# LF398 Sample and Hold Circuit

I'm having a problem designing a circuit to interface an LF398. On it's data sheet it says that it needs +5 and -5 volts, but I only have +5.

My questions are:

1. Can I put V+ on 5V and V- on ground and still have a viable circuit and how would this constrain my input values?

2. Is there a way I can get both 5V and -5V without using another IC?

As a plan B, I could use an voltage inverter to get the -5, but this would require another dedicated IC. The samples that I'm trying to hold will be in the -1 to 1 volts range.

A little background: I'm building a pulse oximeter for a class project. We have 2 flashing LEDs that reflect off of skin into a photodiode that is connected to a microcontroller for processing. The series of events should be: LED flash -> Photodiode -> S&H -> Micro. The S&H IC should sample when that specific LED is high.

RM: LF389 does nort exist - changed to LF398

-
Wow... I recently did this myself. Didn't use a monolithic SHA chip though. Now working on possible improvements. –  Ben Voigt Nov 14 '12 at 21:18

The data sheet clearly says "operates from +/- 5V to +/- 18V supplies"

ie it needs a minimum of 10V from V+ to V- to operate (and a maximum of 36V).
Why would you expect it to operate on only 5V?

It does not care if you ground V- and use +10V or ground V+ and use -10V but you need 10V minimum supply.

Note that at the top of each data table it says that the figures apply for
V- + 3.5V < Vin < V+-3.5V.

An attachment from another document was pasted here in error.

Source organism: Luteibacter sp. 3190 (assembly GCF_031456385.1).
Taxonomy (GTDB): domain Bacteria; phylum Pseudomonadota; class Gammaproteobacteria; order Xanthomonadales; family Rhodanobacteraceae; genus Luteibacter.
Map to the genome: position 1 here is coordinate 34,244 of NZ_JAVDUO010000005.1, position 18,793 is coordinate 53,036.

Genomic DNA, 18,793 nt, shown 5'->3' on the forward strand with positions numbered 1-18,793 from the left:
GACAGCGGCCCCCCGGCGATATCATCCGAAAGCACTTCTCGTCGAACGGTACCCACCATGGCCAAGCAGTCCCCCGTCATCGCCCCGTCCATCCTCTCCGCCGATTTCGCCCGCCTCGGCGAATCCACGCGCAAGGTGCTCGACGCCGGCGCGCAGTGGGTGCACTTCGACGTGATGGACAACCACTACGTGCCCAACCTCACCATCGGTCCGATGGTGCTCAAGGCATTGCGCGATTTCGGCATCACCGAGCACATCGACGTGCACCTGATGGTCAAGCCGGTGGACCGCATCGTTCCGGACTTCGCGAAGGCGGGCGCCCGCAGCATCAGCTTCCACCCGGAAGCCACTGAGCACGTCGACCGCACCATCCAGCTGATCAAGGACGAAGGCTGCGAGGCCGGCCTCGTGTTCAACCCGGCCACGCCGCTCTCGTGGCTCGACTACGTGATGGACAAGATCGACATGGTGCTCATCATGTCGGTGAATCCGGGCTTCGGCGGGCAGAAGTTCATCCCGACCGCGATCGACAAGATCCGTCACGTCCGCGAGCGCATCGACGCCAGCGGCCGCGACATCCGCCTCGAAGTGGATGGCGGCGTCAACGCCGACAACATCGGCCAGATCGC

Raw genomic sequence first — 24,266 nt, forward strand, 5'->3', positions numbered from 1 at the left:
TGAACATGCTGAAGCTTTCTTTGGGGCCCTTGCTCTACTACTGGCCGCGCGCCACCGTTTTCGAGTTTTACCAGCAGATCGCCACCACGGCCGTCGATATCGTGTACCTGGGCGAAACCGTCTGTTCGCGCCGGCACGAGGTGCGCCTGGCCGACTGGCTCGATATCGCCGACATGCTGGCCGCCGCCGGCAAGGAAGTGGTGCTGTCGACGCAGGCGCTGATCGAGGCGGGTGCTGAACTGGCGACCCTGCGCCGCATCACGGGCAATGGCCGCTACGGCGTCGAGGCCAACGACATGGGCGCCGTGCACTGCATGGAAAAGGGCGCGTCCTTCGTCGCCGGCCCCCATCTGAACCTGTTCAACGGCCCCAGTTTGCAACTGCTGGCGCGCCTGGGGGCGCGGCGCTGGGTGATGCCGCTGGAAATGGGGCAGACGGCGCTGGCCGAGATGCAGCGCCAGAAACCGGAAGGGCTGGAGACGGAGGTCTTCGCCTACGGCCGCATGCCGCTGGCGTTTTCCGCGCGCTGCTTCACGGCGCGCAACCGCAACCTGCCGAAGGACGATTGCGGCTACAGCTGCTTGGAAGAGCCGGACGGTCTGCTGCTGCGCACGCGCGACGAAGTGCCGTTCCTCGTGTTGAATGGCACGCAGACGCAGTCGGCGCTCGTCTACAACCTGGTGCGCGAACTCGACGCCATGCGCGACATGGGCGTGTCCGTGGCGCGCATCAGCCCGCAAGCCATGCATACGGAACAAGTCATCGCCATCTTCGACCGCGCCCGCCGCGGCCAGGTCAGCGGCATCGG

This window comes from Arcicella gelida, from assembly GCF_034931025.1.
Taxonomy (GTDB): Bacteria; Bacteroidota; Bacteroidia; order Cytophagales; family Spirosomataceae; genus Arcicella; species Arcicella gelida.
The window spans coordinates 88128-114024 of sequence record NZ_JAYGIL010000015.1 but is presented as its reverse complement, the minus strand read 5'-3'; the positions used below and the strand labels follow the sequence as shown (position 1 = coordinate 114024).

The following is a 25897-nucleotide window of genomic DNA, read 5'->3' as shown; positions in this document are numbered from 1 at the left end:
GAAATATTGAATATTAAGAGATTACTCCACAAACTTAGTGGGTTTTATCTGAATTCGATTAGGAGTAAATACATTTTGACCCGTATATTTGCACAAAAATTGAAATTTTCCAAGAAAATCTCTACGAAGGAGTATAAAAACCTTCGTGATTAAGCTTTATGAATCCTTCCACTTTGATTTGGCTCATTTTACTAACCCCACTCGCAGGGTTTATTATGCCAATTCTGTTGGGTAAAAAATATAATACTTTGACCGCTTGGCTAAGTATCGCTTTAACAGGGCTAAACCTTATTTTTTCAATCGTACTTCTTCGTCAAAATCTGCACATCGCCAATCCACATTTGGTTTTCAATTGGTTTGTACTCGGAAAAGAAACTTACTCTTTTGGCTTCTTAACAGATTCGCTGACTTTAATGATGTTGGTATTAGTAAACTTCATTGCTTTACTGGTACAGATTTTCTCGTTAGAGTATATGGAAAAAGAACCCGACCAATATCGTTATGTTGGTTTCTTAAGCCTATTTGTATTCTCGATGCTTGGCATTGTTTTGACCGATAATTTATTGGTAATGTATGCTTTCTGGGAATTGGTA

ie signals must not be closer than 3.5V from either supply rail. So on a +/- supply you get +/- 1.5V signal range.

There is a small chance that it will run on slightly less voltage than specified, but if it did there would be no guarantee re performance.

The world is awash with ways of making dual supplies. Two batteries, voltage divider from one supply, two winding power supply. ... . That's a reasonably nice IC that you are using - it deserves to be fed properly. You say that you only have +5V. Why? How?

About the cheapest build your own solution is to use an MC34063 - various application circuits with PCB layout in datasheet. But you can buy modules for a few dollars on ebay that do what you want.

-
I'm trying to run it through USB, making it small enough to put on a wrist. We're trying to get all of the ICs from free samples to reduce costs and I chose the LM389 because it was one of the only one's with free samples. Kind of got it without thinking. –  Raufio Oct 23 '12 at 3:46